The short-term effects of alcohol in small doses are reduced tension and relaxation, but these effects are also accompanied by reduced inhibitions, decreased coordination and reaction time and memory problems – all of which put users at risk. Drinking too much too quickly or binge drinking increases these risks. In addition to the serious danger of alcohol poisoning, the depressant effects of alcohol can overwhelm the body’s defenses leaving users unable to move and think clearly which may lead to reckless actions that are unsafe or even lethal.
Alcohol is a depressant derived from the fermentation of natural sugars in fruits, vegetables and grains. These are brewed and distilled into a wide range of beverages with various alcohol contents.
Alcohol travels through your bloodstream and can damage your brain, stomach, liver, kidneys and muscles. Drinking alcohol as a teenager when the body is still developing can cause lasting damage wreaking havoc on the body and mind. Continued heavy use of alcohol leads to increased risk across the lifespan for medical problems such as cancers of the oral cavity, larynx, pharynx, and esophagus; liver cirrhosis; pancreatitis; and hemorrhagic stroke.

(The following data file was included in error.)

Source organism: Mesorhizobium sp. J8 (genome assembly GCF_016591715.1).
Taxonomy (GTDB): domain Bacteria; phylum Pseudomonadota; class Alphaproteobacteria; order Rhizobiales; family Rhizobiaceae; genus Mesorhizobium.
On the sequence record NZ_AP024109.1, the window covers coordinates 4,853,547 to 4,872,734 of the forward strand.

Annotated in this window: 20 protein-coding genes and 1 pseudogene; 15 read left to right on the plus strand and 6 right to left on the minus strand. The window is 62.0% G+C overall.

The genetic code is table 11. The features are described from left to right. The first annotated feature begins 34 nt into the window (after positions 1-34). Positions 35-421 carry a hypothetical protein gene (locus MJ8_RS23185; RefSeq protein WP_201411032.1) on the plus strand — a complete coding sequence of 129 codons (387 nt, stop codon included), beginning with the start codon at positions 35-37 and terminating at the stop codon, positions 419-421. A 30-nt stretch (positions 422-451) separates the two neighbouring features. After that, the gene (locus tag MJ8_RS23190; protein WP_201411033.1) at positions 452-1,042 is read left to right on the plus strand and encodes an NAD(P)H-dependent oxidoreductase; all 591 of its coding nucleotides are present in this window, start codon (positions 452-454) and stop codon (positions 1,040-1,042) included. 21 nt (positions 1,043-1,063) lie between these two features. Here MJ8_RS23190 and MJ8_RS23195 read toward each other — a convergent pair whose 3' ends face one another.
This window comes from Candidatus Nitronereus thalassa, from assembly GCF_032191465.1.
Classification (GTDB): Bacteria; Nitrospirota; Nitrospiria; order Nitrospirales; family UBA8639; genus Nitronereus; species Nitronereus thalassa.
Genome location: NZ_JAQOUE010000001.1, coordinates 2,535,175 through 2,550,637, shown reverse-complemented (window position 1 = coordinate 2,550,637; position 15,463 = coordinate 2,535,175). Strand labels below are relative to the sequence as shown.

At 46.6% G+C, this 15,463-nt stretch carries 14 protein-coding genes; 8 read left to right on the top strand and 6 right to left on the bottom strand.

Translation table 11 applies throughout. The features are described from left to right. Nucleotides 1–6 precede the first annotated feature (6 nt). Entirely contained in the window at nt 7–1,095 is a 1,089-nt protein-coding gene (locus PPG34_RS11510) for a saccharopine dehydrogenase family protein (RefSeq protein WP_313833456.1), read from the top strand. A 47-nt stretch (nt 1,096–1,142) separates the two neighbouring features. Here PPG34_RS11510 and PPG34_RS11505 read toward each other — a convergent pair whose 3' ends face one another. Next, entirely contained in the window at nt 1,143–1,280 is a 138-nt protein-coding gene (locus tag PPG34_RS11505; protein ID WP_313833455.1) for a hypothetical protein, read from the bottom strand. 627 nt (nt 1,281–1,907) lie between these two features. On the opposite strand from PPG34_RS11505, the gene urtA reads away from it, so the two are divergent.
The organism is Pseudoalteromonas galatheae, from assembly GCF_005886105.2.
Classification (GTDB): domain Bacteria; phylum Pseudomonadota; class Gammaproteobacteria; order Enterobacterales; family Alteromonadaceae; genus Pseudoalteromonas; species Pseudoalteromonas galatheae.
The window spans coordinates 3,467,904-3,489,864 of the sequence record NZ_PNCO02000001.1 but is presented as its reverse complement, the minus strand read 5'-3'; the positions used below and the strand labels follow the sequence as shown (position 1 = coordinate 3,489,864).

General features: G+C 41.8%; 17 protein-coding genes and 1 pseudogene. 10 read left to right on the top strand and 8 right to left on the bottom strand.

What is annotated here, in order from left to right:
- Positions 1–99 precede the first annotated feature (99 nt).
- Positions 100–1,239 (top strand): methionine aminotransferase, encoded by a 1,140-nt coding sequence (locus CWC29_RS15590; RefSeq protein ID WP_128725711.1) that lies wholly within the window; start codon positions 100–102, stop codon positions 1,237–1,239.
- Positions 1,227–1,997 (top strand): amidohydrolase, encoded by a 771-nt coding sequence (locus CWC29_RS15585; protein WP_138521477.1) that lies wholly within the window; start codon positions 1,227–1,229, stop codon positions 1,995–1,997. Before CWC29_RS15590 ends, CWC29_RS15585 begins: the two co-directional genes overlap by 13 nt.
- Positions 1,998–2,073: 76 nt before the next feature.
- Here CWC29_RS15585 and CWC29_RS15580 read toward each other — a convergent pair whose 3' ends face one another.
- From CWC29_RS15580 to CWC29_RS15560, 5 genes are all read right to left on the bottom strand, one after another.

Many people are surprised to learn what counts as a drink. A standard drink is:

12 ounces of beer (about 5% alcohol)
8 ounces of malt liquor – beer with a high alcohol content (about 7% alcohol)
5 ounces of table wine (about 12% alcohol)
1.5 ounces (a “shot”) of liquor, like gin, rum, vodka, tequila, or whiskey (about 40% alcohol)

No level of drinking is safe or legal for anyone under age 21.
U.S. Department of Health and Human Services. The Surgeon General's Call to Action To Prevent and Reduce Underage Drinking. U.S. Department of Health and Human Services, Office of the Surgeon General, 2007.
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National Insitute on Alcohol Abuse and Alcoholism. Overview of Alcohol Consumption
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